News You Can Use: Quiet Contentment > Happiness Highs

braingym mental fitness news Mar 25, 2024
A group of wooden figures with smiley faces

Has "hustle culture" hijacked our ability to experience true happiness? Yes...and no.

Because of how our nervous systems work, the relentless pursuit of 'good vibes only' has made us addicted to euphoria at the expense of our joy and resilience.



Why it matters

We've been conditioned to believe happiness is conditional - e.g., a new client win, a flurry of social media 'likes', or a Stripe account that only goes up).

According to Dr Elissa Epel, the exhilaration we feel in those intense moments is naturally short-lived, leading to unrealistic expectations and inevitable lows.

Surveys reveal those who believe they should always be happy find themselves among the unhappiest.

Basically, the search for "happiness" is akin to heroin addicts chasing the feeling of their first high 🥴.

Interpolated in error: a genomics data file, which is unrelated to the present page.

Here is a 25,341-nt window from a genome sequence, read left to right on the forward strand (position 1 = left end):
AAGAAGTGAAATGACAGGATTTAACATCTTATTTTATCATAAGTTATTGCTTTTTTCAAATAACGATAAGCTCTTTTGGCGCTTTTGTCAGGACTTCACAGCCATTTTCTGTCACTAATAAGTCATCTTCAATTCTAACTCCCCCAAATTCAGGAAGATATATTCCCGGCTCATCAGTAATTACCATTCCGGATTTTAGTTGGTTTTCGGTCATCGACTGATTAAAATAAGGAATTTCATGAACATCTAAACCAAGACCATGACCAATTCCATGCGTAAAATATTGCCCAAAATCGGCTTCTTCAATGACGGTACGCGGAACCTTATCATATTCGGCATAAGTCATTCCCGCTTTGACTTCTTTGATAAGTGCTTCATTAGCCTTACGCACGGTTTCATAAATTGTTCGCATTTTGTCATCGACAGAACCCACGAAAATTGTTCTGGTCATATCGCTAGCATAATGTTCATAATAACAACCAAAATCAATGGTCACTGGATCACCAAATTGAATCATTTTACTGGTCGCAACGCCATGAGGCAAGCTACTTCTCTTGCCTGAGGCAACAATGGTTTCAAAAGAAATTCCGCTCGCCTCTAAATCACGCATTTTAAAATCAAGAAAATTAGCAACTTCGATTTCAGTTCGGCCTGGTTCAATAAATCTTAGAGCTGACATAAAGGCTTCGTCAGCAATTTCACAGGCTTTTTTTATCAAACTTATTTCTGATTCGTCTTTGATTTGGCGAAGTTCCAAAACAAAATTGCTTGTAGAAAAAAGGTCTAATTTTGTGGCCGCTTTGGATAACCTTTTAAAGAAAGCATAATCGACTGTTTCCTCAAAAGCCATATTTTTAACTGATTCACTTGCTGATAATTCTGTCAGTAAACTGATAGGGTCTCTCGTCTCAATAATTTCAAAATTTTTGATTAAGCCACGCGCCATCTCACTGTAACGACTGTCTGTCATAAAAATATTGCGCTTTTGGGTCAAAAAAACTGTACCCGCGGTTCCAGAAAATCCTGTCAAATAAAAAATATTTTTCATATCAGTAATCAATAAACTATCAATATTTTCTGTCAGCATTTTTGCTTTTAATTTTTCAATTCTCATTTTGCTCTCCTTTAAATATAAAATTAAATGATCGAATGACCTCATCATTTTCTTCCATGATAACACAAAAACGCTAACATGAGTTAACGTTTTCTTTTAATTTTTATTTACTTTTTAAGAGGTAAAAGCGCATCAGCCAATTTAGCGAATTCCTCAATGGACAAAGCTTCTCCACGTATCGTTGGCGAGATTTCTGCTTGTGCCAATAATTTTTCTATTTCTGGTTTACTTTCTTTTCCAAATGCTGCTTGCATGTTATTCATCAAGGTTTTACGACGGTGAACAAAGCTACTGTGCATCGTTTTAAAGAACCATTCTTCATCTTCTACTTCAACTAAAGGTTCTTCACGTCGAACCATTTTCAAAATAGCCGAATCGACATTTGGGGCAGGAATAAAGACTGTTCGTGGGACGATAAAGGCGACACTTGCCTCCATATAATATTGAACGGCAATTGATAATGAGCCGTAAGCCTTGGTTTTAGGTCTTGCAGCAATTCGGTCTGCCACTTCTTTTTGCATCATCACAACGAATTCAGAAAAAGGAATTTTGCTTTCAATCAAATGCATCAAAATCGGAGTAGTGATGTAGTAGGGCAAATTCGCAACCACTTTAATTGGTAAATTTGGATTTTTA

Your next step

Working for yourself is tough. So, it's no wonder small business owners and startups chase the dopamine rush of constant happiness.

However, if you want to avoid burnout, strengthen your "gratitude attitude" so true happiness feels like quiet contentment.

In fact, research from The Journal of Positive Psychology found gratitude improves sleep, anxiety, and blood pressure.


Need inspiration?

The first step towards quiet contentment is to understand how your central nervous system works.

That way, you can develop mental fitness practices that allow you to lean into the lows instead of chasing the happiness highs.

This bitesize lesson from EMDR therapist Maisie Nicholls has tips that you can use.


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